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Of the 617 genes from Buchnera aphidicola, the obligate bacterial symbiont of the pea aphid, 23% were differentially expressed in embryos compared to adults. Genes involved in flagellar apparatus and riboflavin synthesis exhibited particularly robust upregulation in embryos, suggesting functional differences between the symbiosis in the adult and embryo insect.
An animal is a habitat for microorganisms. The conditions and resources encountered by microorganisms vary spatially across different organs (gut, skin, internal organs, etc.) and cell types and also temporally with the developmental age and physiological condition of the animal host. The greatest developmental range is encountered by microorganisms that persist throughout the host life cycle and are transmitted vertically via the egg, as occurs for certain symbioses in insects (3, 5, 9). This study focuses on the impact of the host developmental age on resident microorganisms with the core hypothesis that the pattern of gene expression and function of symbiotic microorganisms varies with the developmental age of the host.
The symbiosis between aphids and their symbiotic gammaproteobacterium Buchnera aphidicola is particularly amenable to developmental studies because of special reproductive features of the aphid. Aphids are parthenogenetic and viviparous and display telescoping of generations (the female initiates embryogenesis as an embryo or larva). As a consequence, a newly emerged adult contains multiple embryos of different developmental ages, each bearing its own complement of vertically acquired B. aphidicola as well as B. aphidicola in bacteriocytes in the maternal body cavity (2).
In common with most intracellular bacteria, B. aphidicola has a reduced genome (12, 15). Most research has been conducted on B. aphidicola in the pea aphid (Acyrthosiphon pisum). For this system, transcription of B. aphidicola genes is highly regulated in the sense that expression levels vary reliably among different genes by more than 10-fold under normal conditions (19), but changes in expression in response to environmental perturbation (e.g., diet composition and temperature) are small and involve few genes (13, 23). These data are consistent with the apparent absence of most recognized signature sequences controlling expression levels of individual genes or operons in the B. aphidicola genome (12, 15, 17). Many functions of B. aphidicola may therefore be controlled by a small number of global transcriptional regulators (e.g., hns, ihf, and fis) and possibly by processes independent of transcriptional controls, such as nutrient supply from the aphid host (18). Even so, indirect evidence that the conditions and resources encountered by B. aphidicola might vary substantially with developmental age follows from the observation that B. aphidicola proliferation rates are particularly high in very young embryos and particularly low in the maternal bacteriocytes of adult aphids (21, 22). B. aphidicola contributes to the nutrition of its host by the synthesis and release of essential amino acids (1) and vitamins, notably riboflavin (11), traits that enable the insect to utilize its plant phloem sap, which is deficient in these nutrients (1). The amount of these nutrients released may vary between the B. aphidicola populations in the maternal and embryo bacteriocytes. The purpose of this study was to investigate specifically whether the transcriptional expression profile of B. aphidicola in embryos differs from that in the adult of the pea aphid Acyrthosiphon pisum.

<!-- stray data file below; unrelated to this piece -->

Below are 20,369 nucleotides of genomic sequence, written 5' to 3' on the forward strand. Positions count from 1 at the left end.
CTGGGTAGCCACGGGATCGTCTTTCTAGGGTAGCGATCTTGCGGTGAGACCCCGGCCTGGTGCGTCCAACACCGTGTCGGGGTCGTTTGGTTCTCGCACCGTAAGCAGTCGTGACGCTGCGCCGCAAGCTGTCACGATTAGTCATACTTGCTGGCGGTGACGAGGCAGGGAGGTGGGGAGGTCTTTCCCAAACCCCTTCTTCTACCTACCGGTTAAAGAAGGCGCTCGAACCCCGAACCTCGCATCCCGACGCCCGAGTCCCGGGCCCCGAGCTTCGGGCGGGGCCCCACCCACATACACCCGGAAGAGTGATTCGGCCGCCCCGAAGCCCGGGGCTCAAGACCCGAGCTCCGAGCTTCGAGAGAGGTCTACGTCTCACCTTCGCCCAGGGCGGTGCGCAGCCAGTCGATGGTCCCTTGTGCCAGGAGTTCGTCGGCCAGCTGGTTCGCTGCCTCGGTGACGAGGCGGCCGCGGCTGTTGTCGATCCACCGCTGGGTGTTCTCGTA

Embryos and maternal bacteriocytes were removed from prereproductive adult A. pisum in ice-cold RNase-free buffer B (25 mmol liter−1 KCl, 21 mmol liter−1 MgCl2, 250 mmol liter−1 sucrose, 35 mmol liter−1 Tris-HCl, in 0.1% diethyl pyrocarbonate-water; pH 7.05). The embryos were classified by length into three groups: early (<0.4 mm), intermediate (0.4 to 0.8 mm), and late (>0.8 mm), equivalent to developmental stages 0 to 15, 16 to 18, and 19 and 20, respectively (8). Total RNA (i.e., both aphid and bacterial RNA) was extracted with the RNeasy mini kit (Qiagen), and genomic DNA was removed by treatment with RQ1 RNase-free DNase (1 unit μg−1 RNA; Promega, USA). To obtain sufficient bacterial RNA for microarray analysis, 500 ng RNA was amplified with the MessageAmp II-bacteria kit (Ambion) (20), and 30 μg of amino-allyl amplified RNA was coupled with either Cy3 or Cy5 monoreactive dye (Amersham, United Kingdom).
Microarray slides containing the full B. aphidicola gene complement (617 genes) were prepared as previously described (4, 13). Six slides were hybridized in a dye swap reference design experiment, using maternal bacteriocytes as the reference. Normalization and statistical analysis of microarray data were performed using the R software (http://www.r-project.org/) (13). Overall, the false-positive detection rate was estimated at 3%, based on a mixture of control and simulated slides using the procedure described in reference 13. Two criteria were adopted for differential expression: (i) a significant difference (P < 0.05) in a global analysis of variance and at least one between-group comparison and (ii) a mean difference in expression of 1.50-fold for upregulated genes and 0.66-fold for downregulated genes. Microarray data were deposited in the ArrayExpress database under accession number E-MEXP-2057.
Expression of 14 B. aphidicola genes in three independent isolations of the sample groups was quantified by quantitative reverse transcription-PCR (qRT-PCR). cDNA was prepared from template RNA prior to amplification. The direction of differential expression did not differ from the microarray results for 12 of the 14 genes validated for early and intermediate embryo groups and for 11 of the 14 genes validated for late embryos (see Fig. S1 in the supplemental material), and the gradient of the regression equation describing the relationship between the microarray and qRT-PCR data (at y = 0.86x + 0.13, r2 = 71.6%) did not differ significantly from unity (by t test, t = 3.59, 36 df; P > 0.05), giving confidence in the microarray data using amplified RNA.